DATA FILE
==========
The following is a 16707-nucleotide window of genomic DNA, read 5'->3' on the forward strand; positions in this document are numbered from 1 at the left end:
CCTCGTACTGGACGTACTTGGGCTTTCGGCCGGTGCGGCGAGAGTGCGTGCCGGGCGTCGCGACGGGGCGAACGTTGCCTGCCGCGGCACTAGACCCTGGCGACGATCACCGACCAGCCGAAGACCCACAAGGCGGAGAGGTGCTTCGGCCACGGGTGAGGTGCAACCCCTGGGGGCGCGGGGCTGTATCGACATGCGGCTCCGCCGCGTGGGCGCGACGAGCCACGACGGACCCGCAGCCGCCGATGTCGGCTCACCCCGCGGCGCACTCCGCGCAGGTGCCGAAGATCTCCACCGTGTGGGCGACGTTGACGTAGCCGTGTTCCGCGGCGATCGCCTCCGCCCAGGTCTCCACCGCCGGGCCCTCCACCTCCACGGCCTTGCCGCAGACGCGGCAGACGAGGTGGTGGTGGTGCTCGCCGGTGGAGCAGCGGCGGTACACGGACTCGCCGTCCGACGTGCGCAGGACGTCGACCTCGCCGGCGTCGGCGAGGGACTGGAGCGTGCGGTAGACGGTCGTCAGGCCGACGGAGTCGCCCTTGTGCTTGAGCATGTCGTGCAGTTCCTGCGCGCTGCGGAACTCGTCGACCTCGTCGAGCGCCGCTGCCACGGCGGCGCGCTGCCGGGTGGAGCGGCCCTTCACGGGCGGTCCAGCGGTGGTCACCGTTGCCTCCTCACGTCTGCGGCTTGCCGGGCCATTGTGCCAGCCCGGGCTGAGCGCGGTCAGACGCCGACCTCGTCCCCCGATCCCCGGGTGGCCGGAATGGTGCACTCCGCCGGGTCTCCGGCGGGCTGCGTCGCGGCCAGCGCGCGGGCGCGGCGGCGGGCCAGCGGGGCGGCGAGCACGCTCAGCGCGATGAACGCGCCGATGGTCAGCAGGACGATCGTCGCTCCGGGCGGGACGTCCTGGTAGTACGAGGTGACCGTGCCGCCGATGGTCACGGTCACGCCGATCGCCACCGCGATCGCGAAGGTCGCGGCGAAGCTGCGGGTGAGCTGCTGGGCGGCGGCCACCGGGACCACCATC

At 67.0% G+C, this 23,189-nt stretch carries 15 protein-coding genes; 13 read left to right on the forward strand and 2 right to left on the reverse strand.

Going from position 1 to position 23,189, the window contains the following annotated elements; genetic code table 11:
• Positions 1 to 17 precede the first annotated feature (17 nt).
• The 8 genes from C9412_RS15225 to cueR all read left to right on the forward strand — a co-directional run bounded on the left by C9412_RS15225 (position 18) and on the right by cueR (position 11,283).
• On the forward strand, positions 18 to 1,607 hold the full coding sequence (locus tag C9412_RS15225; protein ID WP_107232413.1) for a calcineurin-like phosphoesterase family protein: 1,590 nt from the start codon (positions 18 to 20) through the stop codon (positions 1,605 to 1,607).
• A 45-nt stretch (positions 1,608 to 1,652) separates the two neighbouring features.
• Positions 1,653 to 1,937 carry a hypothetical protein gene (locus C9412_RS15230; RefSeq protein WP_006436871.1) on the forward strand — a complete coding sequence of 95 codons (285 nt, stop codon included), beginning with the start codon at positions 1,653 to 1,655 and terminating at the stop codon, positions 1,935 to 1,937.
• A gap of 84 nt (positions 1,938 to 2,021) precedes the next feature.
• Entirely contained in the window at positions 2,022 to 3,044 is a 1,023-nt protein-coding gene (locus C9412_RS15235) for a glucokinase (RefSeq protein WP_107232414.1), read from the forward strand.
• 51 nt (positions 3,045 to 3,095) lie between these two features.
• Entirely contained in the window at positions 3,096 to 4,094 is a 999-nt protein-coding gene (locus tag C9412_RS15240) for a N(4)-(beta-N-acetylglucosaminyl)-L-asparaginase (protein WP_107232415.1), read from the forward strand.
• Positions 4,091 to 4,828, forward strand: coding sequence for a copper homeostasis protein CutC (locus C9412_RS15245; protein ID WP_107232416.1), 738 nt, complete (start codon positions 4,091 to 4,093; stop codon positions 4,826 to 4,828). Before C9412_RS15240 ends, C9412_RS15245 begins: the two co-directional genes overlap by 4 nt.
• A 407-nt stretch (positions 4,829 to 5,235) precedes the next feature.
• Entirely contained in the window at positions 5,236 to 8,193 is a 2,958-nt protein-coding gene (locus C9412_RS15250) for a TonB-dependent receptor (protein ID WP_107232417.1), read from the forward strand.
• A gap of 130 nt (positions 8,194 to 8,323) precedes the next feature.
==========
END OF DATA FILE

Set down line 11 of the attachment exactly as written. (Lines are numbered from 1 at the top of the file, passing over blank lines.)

• Entirely contained in the window at positions 2,022 to 3,044 is a 1,023-nt protein-coding gene (locus C9412_RS15235) for a glucokinase (RefSeq protein WP_107232414.1), read from the forward strand.